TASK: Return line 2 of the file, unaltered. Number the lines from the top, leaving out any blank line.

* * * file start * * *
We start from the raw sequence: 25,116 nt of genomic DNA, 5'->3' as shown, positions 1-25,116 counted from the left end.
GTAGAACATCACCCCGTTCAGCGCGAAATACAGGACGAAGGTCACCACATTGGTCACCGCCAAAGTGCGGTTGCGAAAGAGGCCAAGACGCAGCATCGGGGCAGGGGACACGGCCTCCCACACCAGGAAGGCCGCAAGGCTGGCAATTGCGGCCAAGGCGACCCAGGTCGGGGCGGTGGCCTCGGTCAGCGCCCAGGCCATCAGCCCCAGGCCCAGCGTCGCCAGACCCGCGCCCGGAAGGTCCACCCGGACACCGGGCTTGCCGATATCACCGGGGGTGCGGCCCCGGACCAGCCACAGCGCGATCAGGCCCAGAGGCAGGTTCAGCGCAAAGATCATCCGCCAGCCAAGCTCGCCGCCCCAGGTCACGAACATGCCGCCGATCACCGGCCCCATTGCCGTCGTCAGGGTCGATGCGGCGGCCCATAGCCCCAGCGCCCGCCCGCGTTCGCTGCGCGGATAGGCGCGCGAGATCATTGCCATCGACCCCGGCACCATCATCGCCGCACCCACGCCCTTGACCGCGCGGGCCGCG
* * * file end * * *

GTAGAACATCACCCCGTTCAGCGCGAAATACAGGACGAAGGTCACCACATTGGTCACCGCCAAAGTGCGGTTGCGAAAGAGGCCAAGACGCAGCATCGGGGCAGGGGACACGGCCTCCCACACCAGGAAGGCCGCAAGGCTGGCAATTGCGGCCAAGGCGACCCAGGTCGGGGCGGTGGCCTCGGTCAGCGCCCAGGCCATCAGCCCCAGGCCCAGCGTCGCCAGACCCGCGCCCGGAAGGTCCACCCGGACACCGGGCTTGCCGATATCACCGGGGGTGCGGCCCCGGACCAGCCACAGCGCGATCAGGCCCAGAGGCAGGTTCAGCGCAAAGATCATCCGCCAGCCAAGCTCGCCGCCCCAGGTCACGAACATGCCGCCGATCACCGGCCCCATTGCCGTCGTCAGGGTCGATGCGGCGGCCCATAGCCCCAGCGCCCGCCCGCGTTCGCTGCGCGGATAGGCGCGCGAGATCATTGCCATCGACCCCGGCACCATCATCGCCGCACCCACGCCCTTGACCGCGCGGGCCGCG